Congrats on the purchase! It seems as though you could afford to live mortgage free on $1.6M house. Why didn't you go down that route?

I only ask because I am in a similar boat. Located in the Bay Area, looking for a 4 bedroom place and trying to stay in/around the $1.6-$1.7M range but will be putting $1.4M down to keep monthly payments low/non-existent.
Why so much down?
Is 2.75% such a high hurdle that you aren't confident you can beat that investing elsewhere over 30 years?
That is where I am trying to figure out if it is better to put as much down as possible to have the lowest mortgage payment I'm or not.

With $1.4M down, a $200K mortgage, I would be able to save around $54K/year. If I put just 20%, I'll have a $1.28M mortgage and ironically would break even with income/bills and therefore would not have any additional savings. The only "growth" would then be the return on the $1.08M you kept. You would need a 5% return to match the $54K/year savings in putting $1.4M down if my math is accurate.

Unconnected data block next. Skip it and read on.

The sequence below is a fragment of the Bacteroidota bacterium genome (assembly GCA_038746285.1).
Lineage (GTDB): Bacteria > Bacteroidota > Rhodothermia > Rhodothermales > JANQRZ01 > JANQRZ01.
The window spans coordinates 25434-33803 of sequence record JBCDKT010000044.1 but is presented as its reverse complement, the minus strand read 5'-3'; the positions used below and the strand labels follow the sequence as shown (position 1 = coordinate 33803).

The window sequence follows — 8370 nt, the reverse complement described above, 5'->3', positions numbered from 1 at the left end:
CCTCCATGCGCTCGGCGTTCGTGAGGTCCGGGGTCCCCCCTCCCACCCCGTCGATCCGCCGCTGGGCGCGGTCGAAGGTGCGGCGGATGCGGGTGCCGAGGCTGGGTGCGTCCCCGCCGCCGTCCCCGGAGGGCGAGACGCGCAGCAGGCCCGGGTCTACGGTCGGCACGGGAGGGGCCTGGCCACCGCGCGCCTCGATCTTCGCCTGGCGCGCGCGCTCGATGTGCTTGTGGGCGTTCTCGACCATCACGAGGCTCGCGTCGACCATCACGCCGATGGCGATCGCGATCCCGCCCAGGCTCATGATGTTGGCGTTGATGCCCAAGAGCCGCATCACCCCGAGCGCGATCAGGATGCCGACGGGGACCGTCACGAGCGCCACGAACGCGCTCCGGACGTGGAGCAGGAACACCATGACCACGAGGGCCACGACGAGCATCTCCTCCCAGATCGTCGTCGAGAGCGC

I want to keep my home equity about 20% of my total after tax networth. The rest I want to keep in other investments as they will likely outperform my home value increase. I also would only have about $1.2M total after tax and less than that as some is in IRA/401k.
36 year old mom of 2 in a VHCOL area trying to figure out how to afford it all. Non techie in tech.
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unclescrooge
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Re: How Much House Can We Afford in HCOL Area?

Post by unclescrooge »

socialforums2019 wrote: Sat Sep 19, 2020 5:52 pm
unclescrooge wrote: Sat Sep 19, 2020 10:43 am
socialforums2019 wrote: Sat Sep 19, 2020 9:25 am